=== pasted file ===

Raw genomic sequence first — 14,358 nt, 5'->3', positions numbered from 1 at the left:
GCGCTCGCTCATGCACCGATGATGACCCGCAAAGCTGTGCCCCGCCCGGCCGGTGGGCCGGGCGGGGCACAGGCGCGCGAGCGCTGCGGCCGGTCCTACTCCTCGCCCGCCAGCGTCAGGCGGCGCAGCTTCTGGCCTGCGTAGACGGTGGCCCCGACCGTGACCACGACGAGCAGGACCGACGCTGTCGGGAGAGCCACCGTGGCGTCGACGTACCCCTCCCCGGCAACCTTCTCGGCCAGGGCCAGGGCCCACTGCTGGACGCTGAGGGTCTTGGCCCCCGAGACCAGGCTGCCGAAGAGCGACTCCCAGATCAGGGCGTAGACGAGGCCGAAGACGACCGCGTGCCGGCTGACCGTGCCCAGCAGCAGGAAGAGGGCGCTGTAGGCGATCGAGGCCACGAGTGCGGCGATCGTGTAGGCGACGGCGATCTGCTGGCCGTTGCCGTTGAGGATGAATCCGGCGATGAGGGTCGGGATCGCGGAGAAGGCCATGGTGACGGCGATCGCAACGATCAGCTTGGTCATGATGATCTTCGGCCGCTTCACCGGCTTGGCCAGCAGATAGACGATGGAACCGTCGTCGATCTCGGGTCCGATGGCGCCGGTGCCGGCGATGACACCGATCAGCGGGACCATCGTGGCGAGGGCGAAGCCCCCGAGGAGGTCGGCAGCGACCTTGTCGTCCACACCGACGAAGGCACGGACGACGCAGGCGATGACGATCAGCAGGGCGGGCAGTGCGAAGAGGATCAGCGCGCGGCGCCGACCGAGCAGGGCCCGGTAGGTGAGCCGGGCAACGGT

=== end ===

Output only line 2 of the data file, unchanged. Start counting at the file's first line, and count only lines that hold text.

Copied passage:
GCGCTCGCTCATGCACCGATGATGACCCGCAAAGCTGTGCCCCGCCCGGCCGGTGGGCCGGGCGGGGCACAGGCGCGCGAGCGCTGCGGCCGGTCCTACTCCTCGCCCGCCAGCGTCAGGCGGCGCAGCTTCTGGCCTGCGTAGACGGTGGCCCCGACCGTGACCACGACGAGCAGGACCGACGCTGTCGGGAGAGCCACCGTGGCGTCGACGTACCCCTCCCCGGCAACCTTCTCGGCCAGGGCCAGGGCCCACTGCTGGACGCTGAGGGTCTTGGCCCCCGAGACCAGGCTGCCGAAGAGCGACTCCCAGATCAGGGCGTAGACGAGGCCGAAGACGACCGCGTGCCGGCTGACCGTGCCCAGCAGCAGGAAGAGGGCGCTGTAGGCGATCGAGGCCACGAGTGCGGCGATCGTGTAGGCGACGGCGATCTGCTGGCCGTTGCCGTTGAGGATGAATCCGGCGATGAGGGTCGGGATCGCGGAGAAGGCCATGGTGACGGCGATCGCAACGATCAGCTTGGTCATGATGATCTTCGGCCGCTTCACCGGCTTGGCCAGCAGATAGACGATGGAACCGTCGTCGATCTCGGGTCCGATGGCGCCGGTGCCGGCGATGACACCGATCAGCGGGACCATCGTGGCGAGGGCGAAGCCCCCGAGGAGGTCGGCAGCGACCTTGTCGTCCACACCGACGAAGGCACGGACGACGCAGGCGATGACGATCAGCAGGGCGGGCAGTGCGAAGAGGATCAGCGCGCGGCGCCGACCGAGCAGGGCCCGGTAGGTGAGCCGGGCAACGGT